MIYANAGA Aiko “Dwelling in a boat”（TOKYO）
22 April - 23 May 2009
Mizuma Art Gallery will be opened on Holidays in Ｇ.Ｗ.
Holidays in Ｇ.Ｗ./ April 29（wed）, May 3（sun）～May 6（wed）
Mizuma Art Gallery is please to announce a solo exhibition by MIYANAGA Aiko “Dwelling in a boat”. This is her first solo exhibition with us.
MIYANAGA Aiko was born in 1974, and currently lives and works in Kyoto. She gained her MA from Tokyo National University of Fine Arts and Music, and MA from Kyoto University of Art and Design. Her work has been featured at “Artist File 2009” The National Art Center, Tokyo (2009), Busan Biennale, Busan (2008), “Katsuhiko Hibino / Aiko Miyanaga – INDEXLESS”, Asahi Beer Oyamazaki Villa Museum, Kyoto (2004), and recent solo exhibition includes, “shiseido art egg 3” SHISEIDO GALLERY, Tokyo (2009), “Fireworks from the River-Miyanaga-Aiko” Sumida Riverside Hall Gallery, Tokyo (2007).
She is known for the work constantly changes during exhibition. For instance, everyday object casted by naphthalene is one of representative images of her work. The naphthalene object placed in the acrylic box gradually loses its figure given by Miyanaga. The change is as slow as the progress of clock hour hand and is invisible to our eye. We only recognize this alternation as a subtle presence. Although the object seems to be free from any shape and to loose its figure, it is recrystallized within the clear case and becomes visible to our eyes as a still object. We also experience the different time than that is floating in the case. What we are actually seeing is not an “object” but a “phenomenon”. The crystallized everyday life and the world might paradoxically actualize the immortality, which might be the word for the art, by losing its existence. “The trace of eternity” we see here is a theme underlying throughout Miyanaga’s work.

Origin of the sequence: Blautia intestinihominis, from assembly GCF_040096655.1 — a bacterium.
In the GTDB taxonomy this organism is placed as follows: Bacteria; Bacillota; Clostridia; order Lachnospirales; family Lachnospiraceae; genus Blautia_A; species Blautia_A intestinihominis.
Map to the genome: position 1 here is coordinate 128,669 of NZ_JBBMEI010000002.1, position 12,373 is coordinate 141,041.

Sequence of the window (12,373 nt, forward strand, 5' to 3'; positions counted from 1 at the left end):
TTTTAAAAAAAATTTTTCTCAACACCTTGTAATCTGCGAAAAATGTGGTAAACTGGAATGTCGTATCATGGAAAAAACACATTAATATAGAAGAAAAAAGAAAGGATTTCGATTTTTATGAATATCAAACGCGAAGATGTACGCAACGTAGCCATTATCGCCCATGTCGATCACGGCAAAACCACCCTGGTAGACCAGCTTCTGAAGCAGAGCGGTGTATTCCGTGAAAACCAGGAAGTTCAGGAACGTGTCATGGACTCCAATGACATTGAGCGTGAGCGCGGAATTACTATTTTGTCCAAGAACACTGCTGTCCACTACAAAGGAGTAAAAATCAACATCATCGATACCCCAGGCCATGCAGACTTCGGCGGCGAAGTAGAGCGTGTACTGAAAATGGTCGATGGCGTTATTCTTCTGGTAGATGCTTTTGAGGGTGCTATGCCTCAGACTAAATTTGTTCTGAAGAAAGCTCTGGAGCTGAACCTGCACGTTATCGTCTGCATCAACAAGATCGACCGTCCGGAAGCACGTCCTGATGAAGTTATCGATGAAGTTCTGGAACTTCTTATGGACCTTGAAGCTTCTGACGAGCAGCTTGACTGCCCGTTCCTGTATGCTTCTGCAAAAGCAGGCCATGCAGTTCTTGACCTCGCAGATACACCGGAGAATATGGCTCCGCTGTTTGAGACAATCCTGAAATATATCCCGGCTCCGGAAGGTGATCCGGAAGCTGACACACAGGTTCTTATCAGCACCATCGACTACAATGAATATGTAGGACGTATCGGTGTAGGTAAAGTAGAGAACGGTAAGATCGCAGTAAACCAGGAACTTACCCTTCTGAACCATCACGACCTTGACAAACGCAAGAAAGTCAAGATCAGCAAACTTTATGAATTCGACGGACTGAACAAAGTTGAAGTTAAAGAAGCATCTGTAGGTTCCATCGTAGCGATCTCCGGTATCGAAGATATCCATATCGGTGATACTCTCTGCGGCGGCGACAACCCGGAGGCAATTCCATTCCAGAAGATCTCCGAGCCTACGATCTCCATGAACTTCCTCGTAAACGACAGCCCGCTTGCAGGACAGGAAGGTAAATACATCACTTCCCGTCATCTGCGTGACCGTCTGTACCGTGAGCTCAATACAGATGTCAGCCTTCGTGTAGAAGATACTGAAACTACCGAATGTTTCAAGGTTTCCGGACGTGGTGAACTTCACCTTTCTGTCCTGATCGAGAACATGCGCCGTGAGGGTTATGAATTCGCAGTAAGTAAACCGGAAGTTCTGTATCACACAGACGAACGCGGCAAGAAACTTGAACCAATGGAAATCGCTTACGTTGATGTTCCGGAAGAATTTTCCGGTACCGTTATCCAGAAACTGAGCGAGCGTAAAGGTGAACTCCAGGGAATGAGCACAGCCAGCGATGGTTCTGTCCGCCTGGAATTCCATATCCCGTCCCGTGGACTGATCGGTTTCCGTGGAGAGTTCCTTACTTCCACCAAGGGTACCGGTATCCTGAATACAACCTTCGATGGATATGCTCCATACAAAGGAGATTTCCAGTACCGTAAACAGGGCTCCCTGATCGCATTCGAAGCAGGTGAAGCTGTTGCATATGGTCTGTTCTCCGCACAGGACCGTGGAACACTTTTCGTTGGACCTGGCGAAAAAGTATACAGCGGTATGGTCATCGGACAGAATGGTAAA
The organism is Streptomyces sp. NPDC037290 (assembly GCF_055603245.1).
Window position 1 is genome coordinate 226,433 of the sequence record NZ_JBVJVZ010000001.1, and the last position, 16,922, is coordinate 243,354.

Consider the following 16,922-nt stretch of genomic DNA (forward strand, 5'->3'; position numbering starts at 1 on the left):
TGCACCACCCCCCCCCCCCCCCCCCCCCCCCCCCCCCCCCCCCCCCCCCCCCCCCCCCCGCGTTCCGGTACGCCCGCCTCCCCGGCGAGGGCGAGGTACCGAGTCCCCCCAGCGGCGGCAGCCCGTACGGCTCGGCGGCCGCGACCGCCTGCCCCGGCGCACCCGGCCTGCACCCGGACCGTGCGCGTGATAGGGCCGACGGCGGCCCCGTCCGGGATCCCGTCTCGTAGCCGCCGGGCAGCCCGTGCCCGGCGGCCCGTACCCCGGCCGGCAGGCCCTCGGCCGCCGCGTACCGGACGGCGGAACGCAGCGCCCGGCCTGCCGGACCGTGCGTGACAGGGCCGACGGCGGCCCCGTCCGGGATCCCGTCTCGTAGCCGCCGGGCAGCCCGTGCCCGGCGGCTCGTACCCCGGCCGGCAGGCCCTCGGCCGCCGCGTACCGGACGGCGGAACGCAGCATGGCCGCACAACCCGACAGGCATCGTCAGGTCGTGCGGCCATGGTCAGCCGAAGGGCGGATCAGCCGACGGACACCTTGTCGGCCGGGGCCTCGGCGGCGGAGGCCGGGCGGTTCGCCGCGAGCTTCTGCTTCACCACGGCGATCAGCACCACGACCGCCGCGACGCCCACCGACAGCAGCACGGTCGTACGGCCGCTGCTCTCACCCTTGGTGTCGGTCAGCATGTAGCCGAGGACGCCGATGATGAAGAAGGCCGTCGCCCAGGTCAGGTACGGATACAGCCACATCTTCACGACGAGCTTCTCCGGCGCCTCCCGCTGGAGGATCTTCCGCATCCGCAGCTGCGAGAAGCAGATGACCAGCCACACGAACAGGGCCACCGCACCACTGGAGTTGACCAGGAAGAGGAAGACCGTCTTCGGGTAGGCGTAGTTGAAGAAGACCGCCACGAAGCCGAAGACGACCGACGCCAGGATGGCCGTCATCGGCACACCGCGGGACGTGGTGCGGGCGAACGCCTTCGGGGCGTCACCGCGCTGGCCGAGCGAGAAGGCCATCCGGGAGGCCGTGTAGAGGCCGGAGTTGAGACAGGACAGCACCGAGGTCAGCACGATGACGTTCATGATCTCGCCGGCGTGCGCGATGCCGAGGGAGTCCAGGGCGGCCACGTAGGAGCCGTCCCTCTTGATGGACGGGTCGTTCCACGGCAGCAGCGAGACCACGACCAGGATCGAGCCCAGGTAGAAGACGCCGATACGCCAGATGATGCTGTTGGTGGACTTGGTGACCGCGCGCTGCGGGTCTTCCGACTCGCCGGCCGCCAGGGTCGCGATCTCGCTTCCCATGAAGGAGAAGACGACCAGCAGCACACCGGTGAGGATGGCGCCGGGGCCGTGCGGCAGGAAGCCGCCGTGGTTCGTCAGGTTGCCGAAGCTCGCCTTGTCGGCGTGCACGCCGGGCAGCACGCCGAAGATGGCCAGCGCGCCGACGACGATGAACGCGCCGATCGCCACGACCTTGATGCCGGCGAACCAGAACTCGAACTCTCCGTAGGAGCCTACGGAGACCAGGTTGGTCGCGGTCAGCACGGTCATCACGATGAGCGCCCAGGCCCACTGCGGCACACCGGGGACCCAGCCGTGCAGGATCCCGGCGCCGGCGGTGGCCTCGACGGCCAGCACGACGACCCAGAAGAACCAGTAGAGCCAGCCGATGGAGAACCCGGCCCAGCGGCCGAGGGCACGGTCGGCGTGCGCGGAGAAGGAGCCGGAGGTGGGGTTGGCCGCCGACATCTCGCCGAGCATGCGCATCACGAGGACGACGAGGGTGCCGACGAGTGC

Miyanaga presents “time” from the various viewpoints. A chest placed in a dusky room contains the objects signify both an awakening and a sleep and waking and sleeping hours. The sleep foresees the awaking and the tranquility fluctuates in it. What do we dream here? We, who in constant change much slower than the hour hand, are also float in the time as if losing and crystallizing the figure like her work. Looking at Miyanaga’s naphthalene object, we unconsciously identify ourselves with “the trace of eternity” and take a little sleep.